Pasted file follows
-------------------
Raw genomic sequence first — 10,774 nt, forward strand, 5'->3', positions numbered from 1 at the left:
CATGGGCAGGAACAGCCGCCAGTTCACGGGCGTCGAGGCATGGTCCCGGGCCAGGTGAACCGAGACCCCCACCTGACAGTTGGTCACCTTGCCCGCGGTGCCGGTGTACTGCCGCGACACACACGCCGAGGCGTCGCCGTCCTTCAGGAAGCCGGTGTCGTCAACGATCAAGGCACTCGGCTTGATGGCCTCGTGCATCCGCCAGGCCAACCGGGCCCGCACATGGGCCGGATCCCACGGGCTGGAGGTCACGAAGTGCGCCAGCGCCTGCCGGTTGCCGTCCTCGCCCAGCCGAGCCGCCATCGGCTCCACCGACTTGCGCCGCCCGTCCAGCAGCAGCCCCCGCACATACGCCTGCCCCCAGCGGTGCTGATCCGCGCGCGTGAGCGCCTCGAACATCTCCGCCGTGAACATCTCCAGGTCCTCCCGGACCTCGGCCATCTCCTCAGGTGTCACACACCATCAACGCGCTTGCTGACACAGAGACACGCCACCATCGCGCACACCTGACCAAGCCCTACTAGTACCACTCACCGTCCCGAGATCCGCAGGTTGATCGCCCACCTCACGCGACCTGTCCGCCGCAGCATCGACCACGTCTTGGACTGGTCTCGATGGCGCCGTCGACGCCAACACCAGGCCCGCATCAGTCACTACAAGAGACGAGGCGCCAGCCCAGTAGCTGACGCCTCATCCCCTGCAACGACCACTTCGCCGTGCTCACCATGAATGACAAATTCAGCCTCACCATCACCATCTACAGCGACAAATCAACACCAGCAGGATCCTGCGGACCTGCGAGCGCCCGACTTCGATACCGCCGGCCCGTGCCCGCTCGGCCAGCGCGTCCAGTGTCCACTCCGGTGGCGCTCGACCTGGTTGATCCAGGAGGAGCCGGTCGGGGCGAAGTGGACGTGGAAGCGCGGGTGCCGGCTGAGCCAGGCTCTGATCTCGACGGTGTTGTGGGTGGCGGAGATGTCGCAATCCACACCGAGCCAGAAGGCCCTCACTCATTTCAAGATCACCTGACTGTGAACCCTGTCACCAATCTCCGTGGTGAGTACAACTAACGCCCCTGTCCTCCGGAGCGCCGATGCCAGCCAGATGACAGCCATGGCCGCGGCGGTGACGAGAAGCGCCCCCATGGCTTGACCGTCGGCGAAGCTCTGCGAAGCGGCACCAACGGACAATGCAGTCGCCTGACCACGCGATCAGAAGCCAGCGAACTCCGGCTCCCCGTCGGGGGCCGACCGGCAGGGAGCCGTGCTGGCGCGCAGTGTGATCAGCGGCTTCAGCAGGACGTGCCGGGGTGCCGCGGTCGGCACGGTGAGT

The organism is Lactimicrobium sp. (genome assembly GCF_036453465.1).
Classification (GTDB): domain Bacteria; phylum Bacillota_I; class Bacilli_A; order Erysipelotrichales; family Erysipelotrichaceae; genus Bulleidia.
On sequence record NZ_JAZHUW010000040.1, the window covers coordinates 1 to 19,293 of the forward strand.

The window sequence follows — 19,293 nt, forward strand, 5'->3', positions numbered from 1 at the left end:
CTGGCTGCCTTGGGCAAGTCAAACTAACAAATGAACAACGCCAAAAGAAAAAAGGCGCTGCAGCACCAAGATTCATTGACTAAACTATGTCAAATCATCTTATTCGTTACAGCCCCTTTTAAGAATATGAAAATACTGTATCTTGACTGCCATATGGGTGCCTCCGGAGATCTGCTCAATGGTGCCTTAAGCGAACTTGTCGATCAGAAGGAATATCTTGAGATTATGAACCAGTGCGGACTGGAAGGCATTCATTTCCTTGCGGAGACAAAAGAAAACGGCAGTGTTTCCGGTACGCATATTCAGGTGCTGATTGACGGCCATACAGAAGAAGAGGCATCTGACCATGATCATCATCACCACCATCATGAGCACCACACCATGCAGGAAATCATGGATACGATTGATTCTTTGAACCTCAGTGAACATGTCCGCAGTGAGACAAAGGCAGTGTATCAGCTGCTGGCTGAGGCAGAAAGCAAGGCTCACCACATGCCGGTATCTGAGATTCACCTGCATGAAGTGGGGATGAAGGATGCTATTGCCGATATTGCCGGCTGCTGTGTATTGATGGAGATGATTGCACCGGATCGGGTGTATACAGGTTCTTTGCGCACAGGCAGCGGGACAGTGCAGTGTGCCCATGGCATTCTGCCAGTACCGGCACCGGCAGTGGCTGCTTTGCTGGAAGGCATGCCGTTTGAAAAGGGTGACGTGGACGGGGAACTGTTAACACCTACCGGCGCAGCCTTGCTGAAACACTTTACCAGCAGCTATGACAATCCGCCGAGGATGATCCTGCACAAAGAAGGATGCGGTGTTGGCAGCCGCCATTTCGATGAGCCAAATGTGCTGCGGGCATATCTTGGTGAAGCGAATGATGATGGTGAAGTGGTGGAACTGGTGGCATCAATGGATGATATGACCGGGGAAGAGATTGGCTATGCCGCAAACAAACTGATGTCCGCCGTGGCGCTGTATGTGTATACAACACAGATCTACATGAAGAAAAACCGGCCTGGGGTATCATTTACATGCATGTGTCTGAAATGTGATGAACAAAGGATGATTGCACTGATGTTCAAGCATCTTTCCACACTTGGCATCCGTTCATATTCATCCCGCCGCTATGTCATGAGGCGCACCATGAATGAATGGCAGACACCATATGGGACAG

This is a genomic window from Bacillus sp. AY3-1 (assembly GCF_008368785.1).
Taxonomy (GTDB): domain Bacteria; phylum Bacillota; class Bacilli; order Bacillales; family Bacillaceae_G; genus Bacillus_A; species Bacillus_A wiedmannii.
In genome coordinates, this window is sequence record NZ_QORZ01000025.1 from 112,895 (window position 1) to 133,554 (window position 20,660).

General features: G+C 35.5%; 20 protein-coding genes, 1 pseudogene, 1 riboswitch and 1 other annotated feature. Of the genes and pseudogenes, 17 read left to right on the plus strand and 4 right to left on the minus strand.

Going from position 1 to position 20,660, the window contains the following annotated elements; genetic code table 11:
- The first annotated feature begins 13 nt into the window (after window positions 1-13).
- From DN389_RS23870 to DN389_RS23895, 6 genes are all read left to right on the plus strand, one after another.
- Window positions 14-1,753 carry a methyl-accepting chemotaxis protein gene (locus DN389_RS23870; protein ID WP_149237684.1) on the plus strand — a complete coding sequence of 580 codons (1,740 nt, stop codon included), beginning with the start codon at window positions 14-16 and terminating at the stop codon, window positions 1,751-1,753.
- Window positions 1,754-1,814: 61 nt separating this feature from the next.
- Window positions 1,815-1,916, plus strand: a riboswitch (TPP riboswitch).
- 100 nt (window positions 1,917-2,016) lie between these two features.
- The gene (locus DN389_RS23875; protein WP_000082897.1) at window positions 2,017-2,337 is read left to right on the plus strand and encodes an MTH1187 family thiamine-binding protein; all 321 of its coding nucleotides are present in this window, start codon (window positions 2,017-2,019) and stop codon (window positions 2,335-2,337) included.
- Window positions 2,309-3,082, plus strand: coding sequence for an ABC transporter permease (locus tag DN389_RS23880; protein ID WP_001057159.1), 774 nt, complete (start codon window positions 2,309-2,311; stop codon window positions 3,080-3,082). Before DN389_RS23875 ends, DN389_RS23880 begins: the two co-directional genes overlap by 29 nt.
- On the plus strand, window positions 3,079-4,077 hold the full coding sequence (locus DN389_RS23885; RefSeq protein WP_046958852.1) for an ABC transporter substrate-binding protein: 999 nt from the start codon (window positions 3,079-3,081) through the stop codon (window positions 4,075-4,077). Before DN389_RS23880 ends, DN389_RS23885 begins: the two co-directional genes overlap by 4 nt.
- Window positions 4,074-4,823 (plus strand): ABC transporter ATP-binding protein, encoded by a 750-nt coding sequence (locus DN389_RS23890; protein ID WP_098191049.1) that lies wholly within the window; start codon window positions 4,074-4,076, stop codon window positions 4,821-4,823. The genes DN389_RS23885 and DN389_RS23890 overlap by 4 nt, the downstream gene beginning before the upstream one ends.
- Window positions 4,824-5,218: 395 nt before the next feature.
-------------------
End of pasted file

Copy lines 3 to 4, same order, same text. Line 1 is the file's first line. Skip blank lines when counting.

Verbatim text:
The organism is Lactimicrobium sp. (genome assembly GCF_036453465.1).
Classification (GTDB): domain Bacteria; phylum Bacillota_I; class Bacilli_A; order Erysipelotrichales; family Erysipelotrichaceae; genus Bulleidia.